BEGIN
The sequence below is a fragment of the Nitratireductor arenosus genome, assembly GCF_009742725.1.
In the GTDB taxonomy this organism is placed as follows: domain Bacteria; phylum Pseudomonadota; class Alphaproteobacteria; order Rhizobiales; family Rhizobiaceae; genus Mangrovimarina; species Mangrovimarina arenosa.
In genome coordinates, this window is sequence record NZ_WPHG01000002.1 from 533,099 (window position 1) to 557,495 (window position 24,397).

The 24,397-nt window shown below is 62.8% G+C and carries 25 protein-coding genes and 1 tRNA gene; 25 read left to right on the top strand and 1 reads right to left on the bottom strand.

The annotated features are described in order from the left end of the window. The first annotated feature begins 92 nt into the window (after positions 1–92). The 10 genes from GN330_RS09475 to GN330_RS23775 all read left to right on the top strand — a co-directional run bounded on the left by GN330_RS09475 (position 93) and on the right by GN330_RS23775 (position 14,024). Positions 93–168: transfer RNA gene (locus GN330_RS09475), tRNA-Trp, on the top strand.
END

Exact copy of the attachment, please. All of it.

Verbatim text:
The sequence below is a fragment of the Nitratireductor arenosus genome, assembly GCF_009742725.1.
In the GTDB taxonomy this organism is placed as follows: domain Bacteria; phylum Pseudomonadota; class Alphaproteobacteria; order Rhizobiales; family Rhizobiaceae; genus Mangrovimarina; species Mangrovimarina arenosa.
In genome coordinates, this window is sequence record NZ_WPHG01000002.1 from 533,099 (window position 1) to 557,495 (window position 24,397).

The 24,397-nt window shown below is 62.8% G+C and carries 25 protein-coding genes and 1 tRNA gene; 25 read left to right on the top strand and 1 reads right to left on the bottom strand.

The annotated features are described in order from the left end of the window. The first annotated feature begins 92 nt into the window (after positions 1–92). The 10 genes from GN330_RS09475 to GN330_RS23775 all read left to right on the top strand — a co-directional run bounded on the left by GN330_RS09475 (position 93) and on the right by GN330_RS23775 (position 14,024). Positions 93–168: transfer RNA gene (locus GN330_RS09475), tRNA-Trp, on the top strand.